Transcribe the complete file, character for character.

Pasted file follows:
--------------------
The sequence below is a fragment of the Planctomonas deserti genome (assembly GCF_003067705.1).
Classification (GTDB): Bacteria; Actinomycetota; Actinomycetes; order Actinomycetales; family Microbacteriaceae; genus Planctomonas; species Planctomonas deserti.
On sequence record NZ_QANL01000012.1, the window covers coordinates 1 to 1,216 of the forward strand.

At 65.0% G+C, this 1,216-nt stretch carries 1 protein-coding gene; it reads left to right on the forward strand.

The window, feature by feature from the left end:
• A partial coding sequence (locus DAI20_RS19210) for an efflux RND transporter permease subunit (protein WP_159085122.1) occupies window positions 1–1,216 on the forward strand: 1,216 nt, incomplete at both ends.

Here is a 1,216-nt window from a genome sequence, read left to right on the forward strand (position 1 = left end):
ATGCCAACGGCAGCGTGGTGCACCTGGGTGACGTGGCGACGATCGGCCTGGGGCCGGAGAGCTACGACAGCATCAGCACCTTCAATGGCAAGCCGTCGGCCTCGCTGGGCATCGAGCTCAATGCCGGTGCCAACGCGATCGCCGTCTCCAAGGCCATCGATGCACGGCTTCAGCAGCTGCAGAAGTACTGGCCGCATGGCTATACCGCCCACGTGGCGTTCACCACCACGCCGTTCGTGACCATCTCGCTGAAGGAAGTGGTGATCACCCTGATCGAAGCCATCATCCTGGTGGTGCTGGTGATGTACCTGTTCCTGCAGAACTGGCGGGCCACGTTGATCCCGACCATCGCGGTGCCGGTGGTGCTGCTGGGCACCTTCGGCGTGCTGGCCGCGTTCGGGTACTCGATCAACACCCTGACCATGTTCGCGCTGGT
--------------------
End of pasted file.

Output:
The sequence below is a fragment of the Planctomonas deserti genome (assembly GCF_003067705.1).
Classification (GTDB): Bacteria; Actinomycetota; Actinomycetes; order Actinomycetales; family Microbacteriaceae; genus Planctomonas; species Planctomonas deserti.
On sequence record NZ_QANL01000012.1, the window covers coordinates 1 to 1,216 of the forward strand.

At 65.0% G+C, this 1,216-nt stretch carries 1 protein-coding gene; it reads left to right on the forward strand.

The window, feature by feature from the left end:
• A partial coding sequence (locus DAI20_RS19210) for an efflux RND transporter permease subunit (protein WP_159085122.1) occupies window positions 1–1,216 on the forward strand: 1,216 nt, incomplete at both ends.

Here is a 1,216-nt window from a genome sequence, read left to right on the forward strand (position 1 = left end):
ATGCCAACGGCAGCGTGGTGCACCTGGGTGACGTGGCGACGATCGGCCTGGGGCCGGAGAGCTACGACAGCATCAGCACCTTCAATGGCAAGCCGTCGGCCTCGCTGGGCATCGAGCTCAATGCCGGTGCCAACGCGATCGCCGTCTCCAAGGCCATCGATGCACGGCTTCAGCAGCTGCAGAAGTACTGGCCGCATGGCTATACCGCCCACGTGGCGTTCACCACCACGCCGTTCGTGACCATCTCGCTGAAGGAAGTGGTGATCACCCTGATCGAAGCCATCATCCTGGTGGTGCTGGTGATGTACCTGTTCCTGCAGAACTGGCGGGCCACGTTGATCCCGACCATCGCGGTGCCGGTGGTGCTGCTGGGCACCTTCGGCGTGCTGGCCGCGTTCGGGTACTCGATCAACACCCTGACCATGTTCGCGCTGGT